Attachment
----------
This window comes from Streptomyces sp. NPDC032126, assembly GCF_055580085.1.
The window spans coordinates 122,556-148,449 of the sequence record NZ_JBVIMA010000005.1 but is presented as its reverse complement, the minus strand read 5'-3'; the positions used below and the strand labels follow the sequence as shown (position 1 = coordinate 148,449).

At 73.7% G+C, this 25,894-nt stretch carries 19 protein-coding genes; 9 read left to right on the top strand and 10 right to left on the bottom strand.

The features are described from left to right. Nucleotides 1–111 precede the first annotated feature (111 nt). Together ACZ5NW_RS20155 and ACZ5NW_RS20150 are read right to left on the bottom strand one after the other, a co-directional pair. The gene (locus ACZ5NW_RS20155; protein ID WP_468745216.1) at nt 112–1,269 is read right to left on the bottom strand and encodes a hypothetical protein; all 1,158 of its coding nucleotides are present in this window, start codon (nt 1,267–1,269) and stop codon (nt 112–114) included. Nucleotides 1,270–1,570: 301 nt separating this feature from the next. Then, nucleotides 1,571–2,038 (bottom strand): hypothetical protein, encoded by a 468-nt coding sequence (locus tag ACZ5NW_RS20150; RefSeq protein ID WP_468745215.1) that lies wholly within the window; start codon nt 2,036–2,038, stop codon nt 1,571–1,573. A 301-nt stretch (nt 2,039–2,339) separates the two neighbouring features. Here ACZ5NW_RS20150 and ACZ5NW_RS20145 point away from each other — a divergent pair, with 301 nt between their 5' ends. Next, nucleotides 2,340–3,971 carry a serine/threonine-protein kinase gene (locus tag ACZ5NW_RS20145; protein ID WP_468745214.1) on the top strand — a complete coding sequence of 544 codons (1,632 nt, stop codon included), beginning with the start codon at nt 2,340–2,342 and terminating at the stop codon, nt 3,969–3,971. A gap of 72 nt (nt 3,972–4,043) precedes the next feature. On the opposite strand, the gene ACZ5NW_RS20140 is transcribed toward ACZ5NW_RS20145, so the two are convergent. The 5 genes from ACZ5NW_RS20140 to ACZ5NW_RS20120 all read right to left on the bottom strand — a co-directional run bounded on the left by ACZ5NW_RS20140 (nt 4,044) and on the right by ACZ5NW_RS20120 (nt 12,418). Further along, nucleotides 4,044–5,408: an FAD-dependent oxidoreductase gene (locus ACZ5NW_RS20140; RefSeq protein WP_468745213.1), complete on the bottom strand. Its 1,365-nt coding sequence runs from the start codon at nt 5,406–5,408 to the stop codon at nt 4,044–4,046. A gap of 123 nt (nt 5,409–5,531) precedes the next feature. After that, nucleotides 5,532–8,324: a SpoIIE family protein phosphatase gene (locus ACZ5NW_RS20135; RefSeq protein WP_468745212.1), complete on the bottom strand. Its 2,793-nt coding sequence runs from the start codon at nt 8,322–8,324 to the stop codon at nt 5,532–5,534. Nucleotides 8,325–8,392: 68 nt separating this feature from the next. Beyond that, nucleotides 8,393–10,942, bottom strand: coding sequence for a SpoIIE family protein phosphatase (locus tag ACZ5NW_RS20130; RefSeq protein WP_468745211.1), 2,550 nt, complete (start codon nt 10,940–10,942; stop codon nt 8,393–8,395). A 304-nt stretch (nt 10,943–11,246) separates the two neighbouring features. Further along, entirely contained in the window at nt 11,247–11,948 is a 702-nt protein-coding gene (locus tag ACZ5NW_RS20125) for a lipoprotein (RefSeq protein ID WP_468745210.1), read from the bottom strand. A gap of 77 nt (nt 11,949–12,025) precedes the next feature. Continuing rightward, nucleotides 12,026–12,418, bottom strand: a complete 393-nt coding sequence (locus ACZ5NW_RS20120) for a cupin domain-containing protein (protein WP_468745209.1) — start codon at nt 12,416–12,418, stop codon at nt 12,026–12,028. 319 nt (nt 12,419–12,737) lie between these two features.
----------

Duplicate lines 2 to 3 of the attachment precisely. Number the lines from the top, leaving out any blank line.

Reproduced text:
The window spans coordinates 122,556-148,449 of the sequence record NZ_JBVIMA010000005.1 but is presented as its reverse complement, the minus strand read 5'-3'; the positions used below and the strand labels follow the sequence as shown (position 1 = coordinate 148,449).

At 73.7% G+C, this 25,894-nt stretch carries 19 protein-coding genes; 9 read left to right on the top strand and 10 right to left on the bottom strand.